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U.S. Senate passes Shark Conservation Act, but at what cost?

We interrupt your regularly scheduled blog-cation to bring you some exciting news- today, the U.S. Senate passed the Shark Conservation Act!

The act, which passed the U.S. House of Representatives last year, closes important loopholes in current U.S. shark management policy by banning the practice of removing fins * at sea (for almost all species, more on this later). It also provides a framework for Federal officials to work with our trading partners that don’t similarly protect sharks.

It was expect to easily pass the Senate, but as we reported earlier this fall, Republican firebrand Tom Coburn blocked it and related conservation legislation. Senator Coburn’s stated objection to the bill was that it would cost too much, but the estimated cost according to GovTrack is less than $1 per American taxpayer.

Image from NoFishLeft.Wordpress.com

Since there are some slight changes from the version that passed the U.S. House of Representatives in 2009, the modified bill now goes back to the House for a vote. Once that happens, the bill becomes law and President Obama can sign it. I’ve been told to expect the House to vote on it later this week, and it is supposed to pass easily, but we’ll see how it goes. Update- the legislation passed the House of Representatives and has been sent to the President.

Many conservation NGOs are thrilled with today’s events. Matt Rand, director of the Pew Environment Group’s Global Shark Conservation Campaign, had this to say:

“The Senate has acted decisively today to help protect sharks, the predators at the top of the global marine food chain. The Shark Conservation Act would once and for all end the practice of shark finning in U.S. waters and give the United States the credibility to persuade other nations and international fishery managers to follow suit….As our marine environment becomes more and more threatened, we need further safeguards to keep ecosystems and top predator populations healthy. Domestic protections alone will not save sharks. The U.S. should use this act to bolster its position when negotiating for increased international protections”

I’m not quite as excited as Matt is. The new version includes the following wording:

“[The updates]do not apply to an individual engaged in commercial fishing for smooth dogfish (Mustelus canis) in that area of the waters of the United States located shoreward of a line drawn in such a manner that each point on it is 50 nautical miles from the baseline of a State… unless the total weight of smooth dogfish fins landed or found on board a vessel to which this subsection applies exceeds 12 percent of the total weight of smooth dogfish carcasses landed or found on board.”

In other words, fishermen can still remove the fins of smooth dogfish at sea (and can now do so with a much higher fin:body weight ratio than before) . This was arguably was what holding up the bill in the first place (that it would cause problems for what is arguably the first sustainable elasmobranch fishery in the world). It was discussed by Andrew (here) and Chuck (here) in great detail. In brief, the Senate has decided that smooth dog fishermen are allowed to remove fins at sea as long as the weight of the fins landed isn’t more than 12% of the weight of the rest of the shark.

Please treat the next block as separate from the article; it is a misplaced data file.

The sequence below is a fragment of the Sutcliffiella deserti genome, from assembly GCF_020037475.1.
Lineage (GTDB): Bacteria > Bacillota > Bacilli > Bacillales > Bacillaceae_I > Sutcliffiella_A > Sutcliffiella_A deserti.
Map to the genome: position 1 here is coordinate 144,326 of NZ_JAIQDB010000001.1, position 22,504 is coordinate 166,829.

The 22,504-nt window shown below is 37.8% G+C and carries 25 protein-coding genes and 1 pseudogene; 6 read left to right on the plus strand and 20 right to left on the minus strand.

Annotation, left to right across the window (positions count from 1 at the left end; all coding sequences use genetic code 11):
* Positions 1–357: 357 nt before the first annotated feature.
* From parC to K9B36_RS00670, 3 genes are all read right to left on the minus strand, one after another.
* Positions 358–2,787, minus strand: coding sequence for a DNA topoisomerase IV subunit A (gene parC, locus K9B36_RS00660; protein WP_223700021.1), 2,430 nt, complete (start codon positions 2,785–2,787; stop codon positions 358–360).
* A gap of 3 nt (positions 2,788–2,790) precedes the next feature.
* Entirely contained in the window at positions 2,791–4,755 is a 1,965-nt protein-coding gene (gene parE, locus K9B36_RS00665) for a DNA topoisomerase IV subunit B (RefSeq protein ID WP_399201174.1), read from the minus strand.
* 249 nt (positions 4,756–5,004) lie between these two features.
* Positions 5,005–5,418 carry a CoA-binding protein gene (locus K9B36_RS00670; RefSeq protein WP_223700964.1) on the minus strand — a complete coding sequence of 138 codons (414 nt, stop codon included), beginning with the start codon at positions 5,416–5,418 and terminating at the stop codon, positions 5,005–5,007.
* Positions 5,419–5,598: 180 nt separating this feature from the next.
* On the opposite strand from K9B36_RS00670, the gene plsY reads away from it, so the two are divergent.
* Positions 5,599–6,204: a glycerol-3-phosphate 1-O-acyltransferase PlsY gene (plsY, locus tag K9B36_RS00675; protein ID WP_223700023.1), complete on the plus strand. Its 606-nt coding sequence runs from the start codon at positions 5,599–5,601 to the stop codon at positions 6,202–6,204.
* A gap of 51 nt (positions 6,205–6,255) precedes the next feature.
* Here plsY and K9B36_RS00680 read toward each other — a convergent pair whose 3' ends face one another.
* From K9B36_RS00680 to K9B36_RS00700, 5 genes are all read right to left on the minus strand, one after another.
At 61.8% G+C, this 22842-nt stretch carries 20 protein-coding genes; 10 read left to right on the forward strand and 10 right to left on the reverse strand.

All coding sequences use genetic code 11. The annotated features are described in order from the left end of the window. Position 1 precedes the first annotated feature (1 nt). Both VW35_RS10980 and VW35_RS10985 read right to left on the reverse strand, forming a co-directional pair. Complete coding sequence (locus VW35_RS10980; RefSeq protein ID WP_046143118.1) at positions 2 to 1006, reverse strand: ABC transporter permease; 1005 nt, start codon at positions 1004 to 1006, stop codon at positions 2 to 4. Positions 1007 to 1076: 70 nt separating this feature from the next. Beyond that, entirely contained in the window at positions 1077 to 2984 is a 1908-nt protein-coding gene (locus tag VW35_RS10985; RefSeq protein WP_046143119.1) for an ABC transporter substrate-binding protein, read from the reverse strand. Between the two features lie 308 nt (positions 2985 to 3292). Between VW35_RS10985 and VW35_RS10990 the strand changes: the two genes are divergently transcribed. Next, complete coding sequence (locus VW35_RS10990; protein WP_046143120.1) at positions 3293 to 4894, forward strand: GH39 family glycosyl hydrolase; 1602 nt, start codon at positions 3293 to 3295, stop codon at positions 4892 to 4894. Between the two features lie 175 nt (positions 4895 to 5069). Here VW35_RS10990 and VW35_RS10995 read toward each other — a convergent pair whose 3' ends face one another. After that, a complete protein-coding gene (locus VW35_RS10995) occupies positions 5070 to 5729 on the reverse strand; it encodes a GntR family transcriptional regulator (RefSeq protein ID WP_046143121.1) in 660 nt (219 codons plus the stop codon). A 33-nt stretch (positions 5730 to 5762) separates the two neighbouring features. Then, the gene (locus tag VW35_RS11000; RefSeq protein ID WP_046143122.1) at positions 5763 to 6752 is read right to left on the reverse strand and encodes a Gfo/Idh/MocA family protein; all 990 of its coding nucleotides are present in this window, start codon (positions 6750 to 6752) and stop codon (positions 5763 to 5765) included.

This 12% number appears to come from thin air, since the worldwide standard is around 5% and the National Marine Fisheries Service calculated that the fin to weight ratio for smooth dogs is around 3.5%.

I’m really not sure how I feel about this compromise. On one hand, it bans finning for almost all shark species. On the other hand, the 12% number isn’t based on solid science, and there is the possibility of other small coastal sharks like dogfish being finned (after all, many species of elasmobranchs look very similar). At a time when conservation NGOs are pushing for the European Union to change their shark management policy and ICCAT is finally open to shark conservation, I don’t know if we should be backing down on our original goal of “no finning whatsoever”. On the other other hand (Fiddler on the Roof? Anyone? Anyone?), I’d be pretty happy if the dogfish fishery became the first sustainable elasmobranch harvest, and this could help. I’ll think about this for the rest of our blog-cation, but in the meantime, I’m very curious to see what you all think about it.

*= Removing the fins at sea but keeping the whole shark. Cutting the fins off and dumping the rest of the shark at sea has been illegal in U.S. waters since 1993, though still occurs in much of the world.

As an interesting aside, the bill was sponsored by John Kerry, the 2004 Democratic Presidential nominee. It had 33 co-sponsors, which included 2008 Republican Presidential nominee John McCain and 3 other Republicans.

UPDATE- From the Washington Post:

“When asked whether the president would sign the legislation, National Oceanic and Atmospheric Administration officials said they were still examining the smooth dogfish provision and other portions of the bill.

“We are happy that Congress has taken up shark conservation,” said Eric Schwaab, NOAA Fisheries assistant administrator, in a statement. “It’s a priority for our agency. However, the bill’s carve-out of one specific shark fishery presents major enforcement and implementation challenges, and we need to work to fix this loophole.”"

~WhySharksMatter